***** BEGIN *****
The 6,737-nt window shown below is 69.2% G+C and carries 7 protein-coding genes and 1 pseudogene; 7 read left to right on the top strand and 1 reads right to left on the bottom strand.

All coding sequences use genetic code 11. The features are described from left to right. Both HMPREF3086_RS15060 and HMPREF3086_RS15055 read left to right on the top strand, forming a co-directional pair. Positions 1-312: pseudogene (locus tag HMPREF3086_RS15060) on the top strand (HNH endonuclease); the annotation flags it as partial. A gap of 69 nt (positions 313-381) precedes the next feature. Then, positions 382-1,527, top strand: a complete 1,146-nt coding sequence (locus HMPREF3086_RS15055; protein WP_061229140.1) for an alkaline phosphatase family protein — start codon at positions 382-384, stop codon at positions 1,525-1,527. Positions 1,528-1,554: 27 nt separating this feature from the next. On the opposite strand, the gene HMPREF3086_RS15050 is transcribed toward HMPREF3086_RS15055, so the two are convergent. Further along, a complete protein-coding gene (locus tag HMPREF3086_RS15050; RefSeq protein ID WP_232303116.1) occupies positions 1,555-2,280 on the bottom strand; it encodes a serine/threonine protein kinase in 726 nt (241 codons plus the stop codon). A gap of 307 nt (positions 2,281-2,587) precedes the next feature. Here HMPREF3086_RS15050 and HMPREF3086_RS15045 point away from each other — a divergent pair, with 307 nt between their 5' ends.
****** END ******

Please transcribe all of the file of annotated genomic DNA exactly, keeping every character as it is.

The 6,737-nt window shown below is 69.2% G+C and carries 7 protein-coding genes and 1 pseudogene; 7 read left to right on the top strand and 1 reads right to left on the bottom strand.

All coding sequences use genetic code 11. The features are described from left to right. Both HMPREF3086_RS15060 and HMPREF3086_RS15055 read left to right on the top strand, forming a co-directional pair. Positions 1-312: pseudogene (locus tag HMPREF3086_RS15060) on the top strand (HNH endonuclease); the annotation flags it as partial. A gap of 69 nt (positions 313-381) precedes the next feature. Then, positions 382-1,527, top strand: a complete 1,146-nt coding sequence (locus HMPREF3086_RS15055; protein WP_061229140.1) for an alkaline phosphatase family protein — start codon at positions 382-384, stop codon at positions 1,525-1,527. Positions 1,528-1,554: 27 nt separating this feature from the next. On the opposite strand, the gene HMPREF3086_RS15050 is transcribed toward HMPREF3086_RS15055, so the two are convergent. Further along, a complete protein-coding gene (locus tag HMPREF3086_RS15050; RefSeq protein ID WP_232303116.1) occupies positions 1,555-2,280 on the bottom strand; it encodes a serine/threonine protein kinase in 726 nt (241 codons plus the stop codon). A gap of 307 nt (positions 2,281-2,587) precedes the next feature. Here HMPREF3086_RS15050 and HMPREF3086_RS15045 point away from each other — a divergent pair, with 307 nt between their 5' ends.